Prediction of human errors by maladaptive changes in event-related brain networks
|Type of Publication:||Article|
|Authors:||Eichele, Tom; Debener, S; Calhoun, V; Specht, Karsten; Engel, A; Hugdahl, Kenneth; von Cramon, D Y; Ullspreger, M|
|Journal:||Proceedings of the National Acadademy of Sciences (PNAS)||Volume:||105|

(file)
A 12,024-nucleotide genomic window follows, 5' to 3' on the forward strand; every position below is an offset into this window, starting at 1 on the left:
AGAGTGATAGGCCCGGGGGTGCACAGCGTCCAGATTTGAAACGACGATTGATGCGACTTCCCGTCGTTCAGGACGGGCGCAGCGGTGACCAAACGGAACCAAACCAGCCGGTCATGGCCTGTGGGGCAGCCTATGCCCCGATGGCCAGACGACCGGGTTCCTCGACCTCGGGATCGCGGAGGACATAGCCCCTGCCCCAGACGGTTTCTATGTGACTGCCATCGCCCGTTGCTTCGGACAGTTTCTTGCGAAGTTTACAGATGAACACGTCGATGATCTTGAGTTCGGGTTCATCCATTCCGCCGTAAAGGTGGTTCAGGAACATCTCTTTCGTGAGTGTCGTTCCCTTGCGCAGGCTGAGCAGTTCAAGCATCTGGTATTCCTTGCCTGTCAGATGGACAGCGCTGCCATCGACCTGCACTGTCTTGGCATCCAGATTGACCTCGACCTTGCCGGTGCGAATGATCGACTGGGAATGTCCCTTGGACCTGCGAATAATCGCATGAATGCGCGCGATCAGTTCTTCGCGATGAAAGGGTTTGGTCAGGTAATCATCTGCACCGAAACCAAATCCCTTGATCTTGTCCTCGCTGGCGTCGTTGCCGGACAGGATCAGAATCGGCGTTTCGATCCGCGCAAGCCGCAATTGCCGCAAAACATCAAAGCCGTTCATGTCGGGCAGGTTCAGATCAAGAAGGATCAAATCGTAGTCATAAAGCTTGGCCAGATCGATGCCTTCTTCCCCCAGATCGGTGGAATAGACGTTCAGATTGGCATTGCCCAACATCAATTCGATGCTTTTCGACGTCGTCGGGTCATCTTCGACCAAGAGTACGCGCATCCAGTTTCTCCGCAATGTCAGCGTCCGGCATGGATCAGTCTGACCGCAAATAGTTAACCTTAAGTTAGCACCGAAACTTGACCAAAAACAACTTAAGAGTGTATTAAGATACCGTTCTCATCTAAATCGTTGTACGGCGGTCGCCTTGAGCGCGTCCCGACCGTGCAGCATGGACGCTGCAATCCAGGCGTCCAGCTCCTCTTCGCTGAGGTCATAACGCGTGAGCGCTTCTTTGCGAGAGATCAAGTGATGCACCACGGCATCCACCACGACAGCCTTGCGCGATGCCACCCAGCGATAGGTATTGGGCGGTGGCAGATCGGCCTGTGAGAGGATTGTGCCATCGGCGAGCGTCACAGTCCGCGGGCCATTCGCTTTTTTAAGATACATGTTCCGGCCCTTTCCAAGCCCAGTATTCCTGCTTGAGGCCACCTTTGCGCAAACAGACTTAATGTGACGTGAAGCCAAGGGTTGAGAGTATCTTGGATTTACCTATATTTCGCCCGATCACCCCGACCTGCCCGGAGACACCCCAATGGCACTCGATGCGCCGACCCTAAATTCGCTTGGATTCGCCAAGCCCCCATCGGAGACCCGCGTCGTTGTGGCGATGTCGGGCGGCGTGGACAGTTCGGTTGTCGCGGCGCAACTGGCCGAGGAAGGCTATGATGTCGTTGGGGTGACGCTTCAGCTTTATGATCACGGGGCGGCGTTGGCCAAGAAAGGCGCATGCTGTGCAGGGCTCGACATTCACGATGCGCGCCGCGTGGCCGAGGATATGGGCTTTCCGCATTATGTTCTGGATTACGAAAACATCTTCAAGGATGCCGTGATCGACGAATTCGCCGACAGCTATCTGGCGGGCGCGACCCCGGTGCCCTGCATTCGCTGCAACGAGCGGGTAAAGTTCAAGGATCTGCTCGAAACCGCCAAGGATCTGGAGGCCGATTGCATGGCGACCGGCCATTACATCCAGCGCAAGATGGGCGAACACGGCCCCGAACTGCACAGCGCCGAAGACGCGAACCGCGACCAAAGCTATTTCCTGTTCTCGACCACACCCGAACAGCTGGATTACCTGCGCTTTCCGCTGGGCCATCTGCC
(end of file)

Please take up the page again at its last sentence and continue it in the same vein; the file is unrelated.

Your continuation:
Humans engaged in monotonous tasks are susceptible to occasional errors that may lead to serious consequences, but little is known about brain activity patterns preceding errors. Using functional MRI and applying independent component analysis followed by deconvolution of hemodynamic responses, we studied error preceding brain activity on a trial-by-trial basis. We found a set of brain regions in which the temporal evolution of activation predicted performance errors. These maladaptive brain activity changes started to evolve ≈30 sec before the error. In particular, a coincident decrease of deactivation in default mode regions of the brain, together with a decline of activation in regions associated with maintaining task effort, raised the probability of future errors. Our findings provide insights into the brain network dynamics preceding human performance errors and suggest that monitoring of the identified precursor states may help in avoiding human errors in critical real-world situations.